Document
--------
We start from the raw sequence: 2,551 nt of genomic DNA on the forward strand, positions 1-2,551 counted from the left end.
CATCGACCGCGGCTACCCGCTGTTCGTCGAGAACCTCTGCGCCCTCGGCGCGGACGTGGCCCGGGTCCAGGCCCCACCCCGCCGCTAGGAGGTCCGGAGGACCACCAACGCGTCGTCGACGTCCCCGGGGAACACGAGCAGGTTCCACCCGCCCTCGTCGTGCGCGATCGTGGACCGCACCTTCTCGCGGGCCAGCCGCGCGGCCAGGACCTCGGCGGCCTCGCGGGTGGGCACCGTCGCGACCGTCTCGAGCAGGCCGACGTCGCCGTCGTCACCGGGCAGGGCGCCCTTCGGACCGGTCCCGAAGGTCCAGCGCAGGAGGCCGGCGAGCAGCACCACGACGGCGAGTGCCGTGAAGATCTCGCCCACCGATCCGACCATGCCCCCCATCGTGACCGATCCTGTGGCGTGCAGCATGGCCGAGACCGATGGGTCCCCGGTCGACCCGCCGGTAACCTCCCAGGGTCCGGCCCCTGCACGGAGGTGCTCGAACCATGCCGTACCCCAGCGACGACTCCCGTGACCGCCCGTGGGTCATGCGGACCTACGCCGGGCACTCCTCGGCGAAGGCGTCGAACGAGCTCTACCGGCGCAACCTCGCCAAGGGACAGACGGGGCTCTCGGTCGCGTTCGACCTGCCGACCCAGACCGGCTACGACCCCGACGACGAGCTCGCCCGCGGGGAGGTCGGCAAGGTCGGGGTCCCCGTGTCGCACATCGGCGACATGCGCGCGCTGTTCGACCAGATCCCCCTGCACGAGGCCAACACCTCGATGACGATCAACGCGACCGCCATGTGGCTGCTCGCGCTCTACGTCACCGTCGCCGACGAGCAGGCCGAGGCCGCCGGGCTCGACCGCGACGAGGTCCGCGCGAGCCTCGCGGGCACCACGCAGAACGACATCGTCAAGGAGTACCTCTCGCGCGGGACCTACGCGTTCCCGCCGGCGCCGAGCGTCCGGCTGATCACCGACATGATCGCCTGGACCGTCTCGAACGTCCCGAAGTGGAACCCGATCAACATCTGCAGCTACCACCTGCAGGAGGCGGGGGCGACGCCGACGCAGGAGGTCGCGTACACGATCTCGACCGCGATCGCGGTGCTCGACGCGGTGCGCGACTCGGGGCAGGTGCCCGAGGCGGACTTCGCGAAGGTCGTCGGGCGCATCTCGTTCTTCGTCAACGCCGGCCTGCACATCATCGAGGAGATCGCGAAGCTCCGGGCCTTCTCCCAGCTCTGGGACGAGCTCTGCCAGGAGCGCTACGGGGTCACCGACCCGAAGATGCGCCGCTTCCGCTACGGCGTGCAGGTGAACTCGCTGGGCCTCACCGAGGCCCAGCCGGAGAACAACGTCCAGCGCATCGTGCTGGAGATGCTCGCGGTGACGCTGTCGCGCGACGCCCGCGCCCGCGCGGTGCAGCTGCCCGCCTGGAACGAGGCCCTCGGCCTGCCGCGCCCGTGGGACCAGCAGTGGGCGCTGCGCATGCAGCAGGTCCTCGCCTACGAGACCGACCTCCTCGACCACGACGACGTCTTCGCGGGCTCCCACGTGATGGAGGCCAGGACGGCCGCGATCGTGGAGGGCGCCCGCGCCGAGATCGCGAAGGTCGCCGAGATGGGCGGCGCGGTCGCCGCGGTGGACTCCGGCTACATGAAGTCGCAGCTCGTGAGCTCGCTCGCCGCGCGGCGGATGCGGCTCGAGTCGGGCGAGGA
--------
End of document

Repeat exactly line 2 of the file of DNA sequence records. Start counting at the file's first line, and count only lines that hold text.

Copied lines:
CATCGACCGCGGCTACCCGCTGTTCGTCGAGAACCTCTGCGCCCTCGGCGCGGACGTGGCCCGGGTCCAGGCCCCACCCCGCCGCTAGGAGGTCCGGAGGACCACCAACGCGTCGTCGACGTCCCCGGGGAACACGAGCAGGTTCCACCCGCCCTCGTCGTGCGCGATCGTGGACCGCACCTTCTCGCGGGCCAGCCGCGCGGCCAGGACCTCGGCGGCCTCGCGGGTGGGCACCGTCGCGACCGTCTCGAGCAGGCCGACGTCGCCGTCGTCACCGGGCAGGGCGCCCTTCGGACCGGTCCCGAAGGTCCAGCGCAGGAGGCCGGCGAGCAGCACCACGACGGCGAGTGCCGTGAAGATCTCGCCCACCGATCCGACCATGCCCCCCATCGTGACCGATCCTGTGGCGTGCAGCATGGCCGAGACCGATGGGTCCCCGGTCGACCCGCCGGTAACCTCCCAGGGTCCGGCCCCTGCACGGAGGTGCTCGAACCATGCCGTACCCCAGCGACGACTCCCGTGACCGCCCGTGGGTCATGCGGACCTACGCCGGGCACTCCTCGGCGAAGGCGTCGAACGAGCTCTACCGGCGCAACCTCGCCAAGGGACAGACGGGGCTCTCGGTCGCGTTCGACCTGCCGACCCAGACCGGCTACGACCCCGACGACGAGCTCGCCCGCGGGGAGGTCGGCAAGGTCGGGGTCCCCGTGTCGCACATCGGCGACATGCGCGCGCTGTTCGACCAGATCCCCCTGCACGAGGCCAACACCTCGATGACGATCAACGCGACCGCCATGTGGCTGCTCGCGCTCTACGTCACCGTCGCCGACGAGCAGGCCGAGGCCGCCGGGCTCGACCGCGACGAGGTCCGCGCGAGCCTCGCGGGCACCACGCAGAACGACATCGTCAAGGAGTACCTCTCGCGCGGGACCTACGCGTTCCCGCCGGCGCCGAGCGTCCGGCTGATCACCGACATGATCGCCTGGACCGTCTCGAACGTCCCGAAGTGGAACCCGATCAACATCTGCAGCTACCACCTGCAGGAGGCGGGGGCGACGCCGACGCAGGAGGTCGCGTACACGATCTCGACCGCGATCGCGGTGCTCGACGCGGTGCGCGACTCGGGGCAGGTGCCCGAGGCGGACTTCGCGAAGGTCGTCGGGCGCATCTCGTTCTTCGTCAACGCCGGCCTGCACATCATCGAGGAGATCGCGAAGCTCCGGGCCTTCTCCCAGCTCTGGGACGAGCTCTGCCAGGAGCGCTACGGGGTCACCGACCCGAAGATGCGCCGCTTCCGCTACGGCGTGCAGGTGAACTCGCTGGGCCTCACCGAGGCCCAGCCGGAGAACAACGTCCAGCGCATCGTGCTGGAGATGCTCGCGGTGACGCTGTCGCGCGACGCCCGCGCCCGCGCGGTGCAGCTGCCCGCCTGGAACGAGGCCCTCGGCCTGCCGCGCCCGTGGGACCAGCAGTGGGCGCTGCGCATGCAGCAGGTCCTCGCCTACGAGACCGACCTCCTCGACCACGACGACGTCTTCGCGGGCTCCCACGTGATGGAGGCCAGGACGGCCGCGATCGTGGAGGGCGCCCGCGCCGAGATCGCGAAGGTCGCCGAGATGGGCGGCGCGGTCGCCGCGGTGGACTCCGGCTACATGAAGTCGCAGCTCGTGAGCTCGCTCGCCGCGCGGCGGATGCGGCTCGAGTCGGGCGAGGA